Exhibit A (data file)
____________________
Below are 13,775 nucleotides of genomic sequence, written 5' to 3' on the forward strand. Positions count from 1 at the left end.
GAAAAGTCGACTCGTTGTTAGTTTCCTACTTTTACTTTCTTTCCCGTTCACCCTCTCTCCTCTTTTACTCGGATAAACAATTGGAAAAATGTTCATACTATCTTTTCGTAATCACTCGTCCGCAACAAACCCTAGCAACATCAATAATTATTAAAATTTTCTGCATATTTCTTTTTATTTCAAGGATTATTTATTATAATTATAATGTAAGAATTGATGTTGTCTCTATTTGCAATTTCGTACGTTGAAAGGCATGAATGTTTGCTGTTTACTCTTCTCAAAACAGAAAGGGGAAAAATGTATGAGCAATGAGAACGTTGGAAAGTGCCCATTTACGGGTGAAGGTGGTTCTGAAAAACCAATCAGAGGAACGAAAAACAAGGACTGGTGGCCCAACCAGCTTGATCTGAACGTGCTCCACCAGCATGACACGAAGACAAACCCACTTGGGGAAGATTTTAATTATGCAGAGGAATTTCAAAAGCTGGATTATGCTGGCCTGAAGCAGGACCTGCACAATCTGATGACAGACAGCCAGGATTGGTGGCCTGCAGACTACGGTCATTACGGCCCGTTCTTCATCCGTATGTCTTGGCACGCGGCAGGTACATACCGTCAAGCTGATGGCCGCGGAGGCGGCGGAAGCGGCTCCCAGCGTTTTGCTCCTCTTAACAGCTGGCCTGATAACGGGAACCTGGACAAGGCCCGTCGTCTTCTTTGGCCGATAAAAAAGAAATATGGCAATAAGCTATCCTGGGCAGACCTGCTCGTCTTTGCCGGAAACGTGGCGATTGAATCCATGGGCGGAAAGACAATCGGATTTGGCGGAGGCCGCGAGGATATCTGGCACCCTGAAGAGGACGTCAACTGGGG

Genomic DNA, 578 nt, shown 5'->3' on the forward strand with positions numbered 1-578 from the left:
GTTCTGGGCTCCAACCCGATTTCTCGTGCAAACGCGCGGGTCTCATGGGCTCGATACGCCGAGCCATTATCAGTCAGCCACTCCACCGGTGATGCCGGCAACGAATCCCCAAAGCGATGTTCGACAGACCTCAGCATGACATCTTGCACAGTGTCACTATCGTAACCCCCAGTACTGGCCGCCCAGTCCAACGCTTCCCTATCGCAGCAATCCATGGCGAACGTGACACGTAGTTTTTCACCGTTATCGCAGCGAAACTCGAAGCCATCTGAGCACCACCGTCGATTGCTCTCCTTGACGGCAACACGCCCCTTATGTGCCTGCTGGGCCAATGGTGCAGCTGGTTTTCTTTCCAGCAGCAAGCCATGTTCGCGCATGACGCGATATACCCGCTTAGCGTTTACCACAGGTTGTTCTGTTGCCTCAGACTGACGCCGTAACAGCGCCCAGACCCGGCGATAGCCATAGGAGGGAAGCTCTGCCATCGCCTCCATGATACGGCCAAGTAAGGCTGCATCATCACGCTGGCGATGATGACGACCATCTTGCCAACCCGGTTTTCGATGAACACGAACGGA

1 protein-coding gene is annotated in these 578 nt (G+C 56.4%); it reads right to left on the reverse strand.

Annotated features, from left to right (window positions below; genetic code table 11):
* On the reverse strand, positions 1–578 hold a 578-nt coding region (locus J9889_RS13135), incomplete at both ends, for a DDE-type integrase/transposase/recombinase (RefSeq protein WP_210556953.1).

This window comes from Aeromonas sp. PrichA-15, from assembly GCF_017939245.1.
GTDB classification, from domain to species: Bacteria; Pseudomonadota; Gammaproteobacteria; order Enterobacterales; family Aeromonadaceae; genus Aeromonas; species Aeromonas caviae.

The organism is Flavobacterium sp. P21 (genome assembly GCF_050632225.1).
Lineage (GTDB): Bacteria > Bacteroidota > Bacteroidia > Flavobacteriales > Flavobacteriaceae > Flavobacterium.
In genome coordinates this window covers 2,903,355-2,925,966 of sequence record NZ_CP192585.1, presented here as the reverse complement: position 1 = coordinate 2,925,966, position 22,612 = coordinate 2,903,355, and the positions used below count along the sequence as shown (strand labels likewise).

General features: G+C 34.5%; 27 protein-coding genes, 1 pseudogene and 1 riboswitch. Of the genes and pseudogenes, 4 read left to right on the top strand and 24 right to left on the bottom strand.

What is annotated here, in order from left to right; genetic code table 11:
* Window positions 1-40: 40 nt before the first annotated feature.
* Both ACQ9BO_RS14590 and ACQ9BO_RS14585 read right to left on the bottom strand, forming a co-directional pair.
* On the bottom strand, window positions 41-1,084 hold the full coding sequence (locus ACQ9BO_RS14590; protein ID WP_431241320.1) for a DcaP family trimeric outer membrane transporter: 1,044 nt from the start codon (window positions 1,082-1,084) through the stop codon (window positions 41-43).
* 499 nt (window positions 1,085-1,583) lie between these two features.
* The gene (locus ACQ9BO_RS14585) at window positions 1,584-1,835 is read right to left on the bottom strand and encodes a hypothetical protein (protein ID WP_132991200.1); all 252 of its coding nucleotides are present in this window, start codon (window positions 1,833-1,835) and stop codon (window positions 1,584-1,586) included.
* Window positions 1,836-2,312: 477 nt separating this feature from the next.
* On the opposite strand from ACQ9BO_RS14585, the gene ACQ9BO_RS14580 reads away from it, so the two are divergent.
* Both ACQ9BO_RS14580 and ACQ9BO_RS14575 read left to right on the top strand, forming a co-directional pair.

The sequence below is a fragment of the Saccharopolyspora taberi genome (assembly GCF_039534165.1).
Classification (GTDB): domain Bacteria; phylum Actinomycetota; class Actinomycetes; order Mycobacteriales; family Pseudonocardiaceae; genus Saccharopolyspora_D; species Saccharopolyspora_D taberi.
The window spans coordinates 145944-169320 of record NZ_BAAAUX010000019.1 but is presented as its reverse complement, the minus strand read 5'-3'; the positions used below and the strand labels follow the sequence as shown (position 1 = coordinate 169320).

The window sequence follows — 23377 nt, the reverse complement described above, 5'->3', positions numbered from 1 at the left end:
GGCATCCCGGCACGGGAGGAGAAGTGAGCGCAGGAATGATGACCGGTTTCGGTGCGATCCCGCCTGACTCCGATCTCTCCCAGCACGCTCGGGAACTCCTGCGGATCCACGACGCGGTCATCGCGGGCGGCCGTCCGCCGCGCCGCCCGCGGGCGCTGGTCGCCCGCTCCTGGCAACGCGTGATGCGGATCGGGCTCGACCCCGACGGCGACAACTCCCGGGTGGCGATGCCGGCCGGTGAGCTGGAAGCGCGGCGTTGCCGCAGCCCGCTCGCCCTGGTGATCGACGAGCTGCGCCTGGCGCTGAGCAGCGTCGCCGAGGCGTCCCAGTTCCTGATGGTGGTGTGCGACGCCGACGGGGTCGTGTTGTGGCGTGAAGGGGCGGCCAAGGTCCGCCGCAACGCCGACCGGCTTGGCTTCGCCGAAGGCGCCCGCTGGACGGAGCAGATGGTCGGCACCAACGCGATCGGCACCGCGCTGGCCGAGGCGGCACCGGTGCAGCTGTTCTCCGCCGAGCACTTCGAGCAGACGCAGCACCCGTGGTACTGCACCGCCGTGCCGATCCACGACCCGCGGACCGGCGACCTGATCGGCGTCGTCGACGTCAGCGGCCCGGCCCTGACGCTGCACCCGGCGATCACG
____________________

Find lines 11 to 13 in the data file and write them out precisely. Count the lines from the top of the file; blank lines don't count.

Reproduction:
Lineage (GTDB): Bacteria > Bacteroidota > Bacteroidia > Flavobacteriales > Flavobacteriaceae > Flavobacterium.
In genome coordinates this window covers 2,903,355-2,925,966 of sequence record NZ_CP192585.1, presented here as the reverse complement: position 1 = coordinate 2,925,966, position 22,612 = coordinate 2,903,355, and the positions used below count along the sequence as shown (strand labels likewise).

General features: G+C 34.5%; 27 protein-coding genes, 1 pseudogene and 1 riboswitch. Of the genes and pseudogenes, 4 read left to right on the top strand and 24 right to left on the bottom strand.